Partner with a Nonprofit to Increase Your Nonfiction Book Sales

Partner with a Nonprofit to Increase Your Nonfiction Book Sales

© 2014 Kebba Buckley Button, MS, OM. World Rights Reserved.

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Are you a nonfiction author? Or would you like to be? Would you like to build the community of people who are interested in you and buy your books? Then this article is for you.

Do you already have one book? Great! So, what is your mission, your calling, your “job in the Universe” of which this book is a part? What are you trying to achieve? Who are you trying to affect? Take a couple of minutes to write out your cause, your motivation for writing this book and others. This is your mission statement.

anaisCan you envision a multi-year plan that includes other books you might write? Which topics would those books cover? How can you tie together the titles? Can you make them all parallel, or begin each with the same phrase? For example, a series of titles might be: The Clorox Experience, The Wisk Experience, The Ajax Experience. Another series might be: Feeding Your Village, Feeding Your Region, Feeding the World, Feeding People in Wartorn Areas.

Who is your audience? Is there a nonprofit organization that would appreciate your support? Say you’ve already written Feeding Your Village. Now you want to schedule talks to promote your book. Chances are good that you have mentioned food recycling and food banks, in your book. Your book could provide good background for a training program you might offer to community food banks, especially if you have exercises for people to do. You could give a free talk or training, with the understanding that you will sell and sign your books and give a percent to the food bank. Then you could begin approaching churches about providing the same program for them, with a percent to them and a percent to the food bank.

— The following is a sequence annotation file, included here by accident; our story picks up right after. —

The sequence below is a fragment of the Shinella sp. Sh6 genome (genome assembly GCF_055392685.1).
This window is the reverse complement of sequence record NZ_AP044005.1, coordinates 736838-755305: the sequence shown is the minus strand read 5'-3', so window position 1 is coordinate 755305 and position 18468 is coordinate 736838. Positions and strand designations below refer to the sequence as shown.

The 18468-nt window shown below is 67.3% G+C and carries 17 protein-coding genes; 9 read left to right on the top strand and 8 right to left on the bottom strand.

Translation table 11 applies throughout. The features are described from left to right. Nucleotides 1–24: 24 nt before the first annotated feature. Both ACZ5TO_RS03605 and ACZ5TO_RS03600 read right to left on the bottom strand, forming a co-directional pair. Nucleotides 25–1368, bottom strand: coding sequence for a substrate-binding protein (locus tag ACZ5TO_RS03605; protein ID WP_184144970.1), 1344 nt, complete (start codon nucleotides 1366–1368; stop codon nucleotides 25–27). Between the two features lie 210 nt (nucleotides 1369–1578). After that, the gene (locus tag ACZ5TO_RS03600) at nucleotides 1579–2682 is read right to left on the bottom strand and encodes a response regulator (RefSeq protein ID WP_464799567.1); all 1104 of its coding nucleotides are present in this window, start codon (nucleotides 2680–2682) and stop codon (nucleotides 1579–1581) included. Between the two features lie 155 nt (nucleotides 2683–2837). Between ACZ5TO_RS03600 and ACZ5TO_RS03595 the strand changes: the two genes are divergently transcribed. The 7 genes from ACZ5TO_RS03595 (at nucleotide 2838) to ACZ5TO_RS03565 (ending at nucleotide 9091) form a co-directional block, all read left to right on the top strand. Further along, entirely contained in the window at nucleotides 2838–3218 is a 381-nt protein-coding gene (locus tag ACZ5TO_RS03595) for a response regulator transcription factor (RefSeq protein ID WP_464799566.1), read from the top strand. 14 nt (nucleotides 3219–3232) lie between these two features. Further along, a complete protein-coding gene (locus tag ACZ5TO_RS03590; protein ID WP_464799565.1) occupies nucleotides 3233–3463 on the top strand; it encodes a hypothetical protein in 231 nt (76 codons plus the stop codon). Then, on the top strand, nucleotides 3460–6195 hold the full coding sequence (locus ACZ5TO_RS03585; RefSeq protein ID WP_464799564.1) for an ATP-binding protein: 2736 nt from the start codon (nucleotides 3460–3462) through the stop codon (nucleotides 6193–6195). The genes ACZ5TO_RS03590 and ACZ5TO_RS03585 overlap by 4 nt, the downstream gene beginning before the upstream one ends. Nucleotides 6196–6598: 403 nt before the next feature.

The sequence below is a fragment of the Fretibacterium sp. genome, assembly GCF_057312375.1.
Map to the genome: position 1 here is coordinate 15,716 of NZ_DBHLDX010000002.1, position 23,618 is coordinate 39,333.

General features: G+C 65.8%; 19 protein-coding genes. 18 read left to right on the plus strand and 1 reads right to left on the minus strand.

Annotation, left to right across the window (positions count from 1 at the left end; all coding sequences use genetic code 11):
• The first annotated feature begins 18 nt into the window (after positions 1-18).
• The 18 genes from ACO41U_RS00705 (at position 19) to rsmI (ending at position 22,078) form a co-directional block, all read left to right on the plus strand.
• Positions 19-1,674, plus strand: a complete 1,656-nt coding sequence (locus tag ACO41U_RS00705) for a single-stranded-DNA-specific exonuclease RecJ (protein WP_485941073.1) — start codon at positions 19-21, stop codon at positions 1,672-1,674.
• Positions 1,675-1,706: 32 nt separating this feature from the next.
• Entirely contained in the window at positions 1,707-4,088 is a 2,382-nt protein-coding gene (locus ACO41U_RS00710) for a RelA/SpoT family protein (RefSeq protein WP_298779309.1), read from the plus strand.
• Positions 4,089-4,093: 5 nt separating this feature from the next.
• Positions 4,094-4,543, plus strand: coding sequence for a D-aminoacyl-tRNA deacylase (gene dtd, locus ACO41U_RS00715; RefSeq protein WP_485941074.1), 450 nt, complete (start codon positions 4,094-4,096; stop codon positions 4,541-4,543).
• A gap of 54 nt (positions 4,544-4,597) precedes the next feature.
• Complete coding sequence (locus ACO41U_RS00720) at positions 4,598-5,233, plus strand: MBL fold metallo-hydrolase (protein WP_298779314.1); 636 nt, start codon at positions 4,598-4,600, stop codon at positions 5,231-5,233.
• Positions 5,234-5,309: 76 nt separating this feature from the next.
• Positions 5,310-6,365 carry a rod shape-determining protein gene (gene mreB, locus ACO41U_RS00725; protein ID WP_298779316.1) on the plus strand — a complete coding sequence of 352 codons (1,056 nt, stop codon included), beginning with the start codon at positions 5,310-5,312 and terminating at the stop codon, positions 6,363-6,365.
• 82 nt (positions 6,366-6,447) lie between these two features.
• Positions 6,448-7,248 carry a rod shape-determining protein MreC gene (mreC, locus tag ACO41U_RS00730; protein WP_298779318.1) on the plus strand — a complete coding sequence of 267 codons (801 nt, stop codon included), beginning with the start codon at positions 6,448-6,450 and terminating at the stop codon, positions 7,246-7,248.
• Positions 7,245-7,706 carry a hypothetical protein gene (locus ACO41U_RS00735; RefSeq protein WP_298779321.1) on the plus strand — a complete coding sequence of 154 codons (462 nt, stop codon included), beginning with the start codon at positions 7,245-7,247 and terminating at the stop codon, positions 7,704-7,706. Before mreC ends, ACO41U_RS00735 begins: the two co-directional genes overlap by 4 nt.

If this is an area of passion and/or mission for you, join a committee of your area food bank alliance. Seek a board position. Find out who staffs the community food distribution days, and offer them the book, with a percent of their purchase price to go to the food bank alliance.

Start working on who would be interested in partnering on the second book, the third, or

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© CherryAndBees-Fotolia

the fourth. Mention each work as upcoming in your committee meetings. Think big! Think of national and international organizations that address hunger or parallel needs: The Red Cross? The Clinton Initiative? Send them sample chapters or sample books.

Contact all the fraternal organizations that have weekly meetings and use lunchtime speakers. These would include Rotary, Optimists, and the like. Create an entertaining, compelling 20-minute talk. Plan to give away one copy of the book, then graciously agree to sell a few more. Give as many of these talks as you can. Become known by an easily remembered handle, like “Food Bank Fred.”

This is one example set to inspire the jump-start of all the programs you can use to build book sales. Think of your mission, your multi-year product line progression, and partners/sponsors/interested players. Now you’re on your way!


Kebba Buckley Button is a stress management expert and author of the award-Kebba bookswinning book, Discover the Secret Energized You, as well as the 2013 book, Peace Within: Your Peaceful Inner Core, Second Edition. Her newest book, Sacred Meditation: Embracing the Divine, is available through her office. Just email for more info. Like this article? Buy Kebba’s books by clicking the links! Reach the writer at

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2 Responses to Partner with a Nonprofit to Increase Your Nonfiction Book Sales

  1. Marcie Brock says:

    Excellent post, Kebba – chock full of helpful advice for new and veteran authors who may have never considered the value of partnering with a nonprofit. You did a great job of walking us through a full campaign. Thanks for sharing!! – Marcie (aka Laura O)


  2. Pingback: Nonprofit partnerships: Due diligence required on both sides | Marcie Brock, Book Marketing Maven

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